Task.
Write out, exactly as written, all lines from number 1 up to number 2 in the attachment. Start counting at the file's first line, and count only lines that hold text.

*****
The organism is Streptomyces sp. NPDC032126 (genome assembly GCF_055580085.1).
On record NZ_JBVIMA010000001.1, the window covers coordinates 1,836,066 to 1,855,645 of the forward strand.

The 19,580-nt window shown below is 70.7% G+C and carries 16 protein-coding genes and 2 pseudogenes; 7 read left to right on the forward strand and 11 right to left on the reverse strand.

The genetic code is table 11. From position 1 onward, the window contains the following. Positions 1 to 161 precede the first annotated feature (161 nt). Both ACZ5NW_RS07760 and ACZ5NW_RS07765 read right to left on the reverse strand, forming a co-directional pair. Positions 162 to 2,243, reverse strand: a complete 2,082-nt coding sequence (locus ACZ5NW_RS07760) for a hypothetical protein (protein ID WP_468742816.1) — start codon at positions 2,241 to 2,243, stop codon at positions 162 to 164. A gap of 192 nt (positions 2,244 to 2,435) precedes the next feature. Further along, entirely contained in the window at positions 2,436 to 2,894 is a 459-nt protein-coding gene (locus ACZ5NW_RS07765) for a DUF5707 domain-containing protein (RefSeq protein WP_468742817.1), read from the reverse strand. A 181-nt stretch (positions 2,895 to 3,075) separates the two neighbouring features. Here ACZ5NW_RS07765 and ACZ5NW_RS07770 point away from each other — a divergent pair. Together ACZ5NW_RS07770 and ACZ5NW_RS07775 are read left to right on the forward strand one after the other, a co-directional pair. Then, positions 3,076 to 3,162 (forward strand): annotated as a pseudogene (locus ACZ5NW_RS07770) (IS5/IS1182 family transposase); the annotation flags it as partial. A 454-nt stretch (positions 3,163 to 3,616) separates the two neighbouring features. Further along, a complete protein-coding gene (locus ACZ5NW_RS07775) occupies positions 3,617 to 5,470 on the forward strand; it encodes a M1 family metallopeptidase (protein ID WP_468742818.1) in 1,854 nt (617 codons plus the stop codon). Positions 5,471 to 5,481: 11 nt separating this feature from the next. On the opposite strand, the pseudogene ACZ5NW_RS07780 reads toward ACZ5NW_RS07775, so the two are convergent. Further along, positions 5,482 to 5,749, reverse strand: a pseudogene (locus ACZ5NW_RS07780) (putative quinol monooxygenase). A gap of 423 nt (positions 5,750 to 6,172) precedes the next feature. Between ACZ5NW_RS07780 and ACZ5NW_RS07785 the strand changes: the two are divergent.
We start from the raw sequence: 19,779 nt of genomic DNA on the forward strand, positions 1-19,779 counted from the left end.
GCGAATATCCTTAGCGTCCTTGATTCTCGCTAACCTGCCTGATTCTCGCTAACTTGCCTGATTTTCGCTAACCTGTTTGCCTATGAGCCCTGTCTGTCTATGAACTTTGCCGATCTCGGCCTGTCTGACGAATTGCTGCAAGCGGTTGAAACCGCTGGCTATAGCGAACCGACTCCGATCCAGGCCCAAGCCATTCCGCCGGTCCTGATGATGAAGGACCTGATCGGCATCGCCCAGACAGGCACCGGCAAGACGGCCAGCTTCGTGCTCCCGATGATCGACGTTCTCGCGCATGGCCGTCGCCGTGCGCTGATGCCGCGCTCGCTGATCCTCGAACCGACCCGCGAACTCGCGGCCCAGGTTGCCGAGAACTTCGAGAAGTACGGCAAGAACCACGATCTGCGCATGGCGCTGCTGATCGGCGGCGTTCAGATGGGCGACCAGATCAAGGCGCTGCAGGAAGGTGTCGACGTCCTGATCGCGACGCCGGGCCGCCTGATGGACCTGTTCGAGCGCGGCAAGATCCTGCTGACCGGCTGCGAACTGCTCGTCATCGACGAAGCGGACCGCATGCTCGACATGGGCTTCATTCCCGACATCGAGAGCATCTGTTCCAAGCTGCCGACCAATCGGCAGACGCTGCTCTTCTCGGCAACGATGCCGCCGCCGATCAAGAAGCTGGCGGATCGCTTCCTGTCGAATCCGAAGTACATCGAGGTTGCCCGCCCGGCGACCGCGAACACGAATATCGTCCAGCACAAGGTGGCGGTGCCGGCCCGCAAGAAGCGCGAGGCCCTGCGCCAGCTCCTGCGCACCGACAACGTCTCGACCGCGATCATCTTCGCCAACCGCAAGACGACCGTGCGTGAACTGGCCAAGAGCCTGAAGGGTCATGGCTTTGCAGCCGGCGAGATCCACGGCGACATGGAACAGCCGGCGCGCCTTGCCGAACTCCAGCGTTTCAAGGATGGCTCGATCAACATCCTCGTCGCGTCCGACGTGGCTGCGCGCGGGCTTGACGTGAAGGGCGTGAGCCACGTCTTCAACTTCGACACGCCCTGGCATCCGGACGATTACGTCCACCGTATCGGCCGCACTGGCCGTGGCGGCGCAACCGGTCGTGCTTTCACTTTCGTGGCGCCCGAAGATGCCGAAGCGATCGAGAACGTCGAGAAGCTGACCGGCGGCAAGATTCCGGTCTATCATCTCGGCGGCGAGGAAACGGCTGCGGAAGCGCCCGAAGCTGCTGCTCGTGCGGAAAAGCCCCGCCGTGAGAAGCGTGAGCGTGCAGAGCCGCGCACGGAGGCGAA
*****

The organism is Streptomyces sp. NPDC032126 (genome assembly GCF_055580085.1).
On record NZ_JBVIMA010000001.1, the window covers coordinates 1,836,066 to 1,855,645 of the forward strand.